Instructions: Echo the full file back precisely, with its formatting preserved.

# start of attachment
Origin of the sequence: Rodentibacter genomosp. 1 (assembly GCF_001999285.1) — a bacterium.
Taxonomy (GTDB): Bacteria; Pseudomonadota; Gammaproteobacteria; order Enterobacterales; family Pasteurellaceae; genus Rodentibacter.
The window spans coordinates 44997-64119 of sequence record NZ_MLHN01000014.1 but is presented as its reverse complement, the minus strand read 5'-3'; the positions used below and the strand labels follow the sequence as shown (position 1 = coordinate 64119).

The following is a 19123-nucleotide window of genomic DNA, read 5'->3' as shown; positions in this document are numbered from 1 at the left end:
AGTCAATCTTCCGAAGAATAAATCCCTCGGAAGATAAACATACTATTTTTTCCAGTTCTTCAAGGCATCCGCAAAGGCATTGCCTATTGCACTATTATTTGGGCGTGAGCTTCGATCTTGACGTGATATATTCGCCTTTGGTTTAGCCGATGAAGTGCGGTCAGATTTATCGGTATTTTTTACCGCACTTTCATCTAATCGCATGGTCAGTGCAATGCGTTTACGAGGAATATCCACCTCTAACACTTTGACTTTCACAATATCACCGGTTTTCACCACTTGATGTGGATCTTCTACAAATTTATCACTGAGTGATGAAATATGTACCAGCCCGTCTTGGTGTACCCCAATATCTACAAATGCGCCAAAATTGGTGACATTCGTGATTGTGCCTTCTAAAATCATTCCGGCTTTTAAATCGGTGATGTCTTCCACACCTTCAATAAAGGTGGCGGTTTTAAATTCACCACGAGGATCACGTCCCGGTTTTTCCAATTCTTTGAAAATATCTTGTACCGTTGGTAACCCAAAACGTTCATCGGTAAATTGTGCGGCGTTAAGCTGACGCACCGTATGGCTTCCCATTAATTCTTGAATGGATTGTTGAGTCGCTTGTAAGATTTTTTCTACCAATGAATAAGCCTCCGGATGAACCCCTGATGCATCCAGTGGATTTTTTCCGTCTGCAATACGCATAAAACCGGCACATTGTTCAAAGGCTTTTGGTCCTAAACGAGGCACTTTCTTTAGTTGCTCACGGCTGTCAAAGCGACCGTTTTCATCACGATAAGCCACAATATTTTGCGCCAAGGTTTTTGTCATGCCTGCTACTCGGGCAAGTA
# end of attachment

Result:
Origin of the sequence: Rodentibacter genomosp. 1 (assembly GCF_001999285.1) — a bacterium.
Taxonomy (GTDB): Bacteria; Pseudomonadota; Gammaproteobacteria; order Enterobacterales; family Pasteurellaceae; genus Rodentibacter.
The window spans coordinates 44997-64119 of sequence record NZ_MLHN01000014.1 but is presented as its reverse complement, the minus strand read 5'-3'; the positions used below and the strand labels follow the sequence as shown (position 1 = coordinate 64119).

The following is a 19123-nucleotide window of genomic DNA, read 5'->3' as shown; positions in this document are numbered from 1 at the left end:
AGTCAATCTTCCGAAGAATAAATCCCTCGGAAGATAAACATACTATTTTTTCCAGTTCTTCAAGGCATCCGCAAAGGCATTGCCTATTGCACTATTATTTGGGCGTGAGCTTCGATCTTGACGTGATATATTCGCCTTTGGTTTAGCCGATGAAGTGCGGTCAGATTTATCGGTATTTTTTACCGCACTTTCATCTAATCGCATGGTCAGTGCAATGCGTTTACGAGGAATATCCACCTCTAACACTTTGACTTTCACAATATCACCGGTTTTCACCACTTGATGTGGATCTTCTACAAATTTATCACTGAGTGATGAAATATGTACCAGCCCGTCTTGGTGTACCCCAATATCTACAAATGCGCCAAAATTGGTGACATTCGTGATTGTGCCTTCTAAAATCATTCCGGCTTTTAAATCGGTGATGTCTTCCACACCTTCAATAAAGGTGGCGGTTTTAAATTCACCACGAGGATCACGTCCCGGTTTTTCCAATTCTTTGAAAATATCTTGTACCGTTGGTAACCCAAAACGTTCATCGGTAAATTGTGCGGCGTTAAGCTGACGCACCGTATGGCTTCCCATTAATTCTTGAATGGATTGTTGAGTCGCTTGTAAGATTTTTTCTACCAATGAATAAGCCTCCGGATGAACCCCTGATGCATCCAGTGGATTTTTTCCGTCTGCAATACGCATAAAACCGGCACATTGTTCAAAGGCTTTTGGTCCTAAACGAGGCACTTTCTTTAGTTGCTCACGGCTGTCAAAGCGACCGTTTTCATCACGATAAGCCACAATATTTTGCGCCAAGGTTTTTGTCATGCCTGCTACTCGGGCAAGTA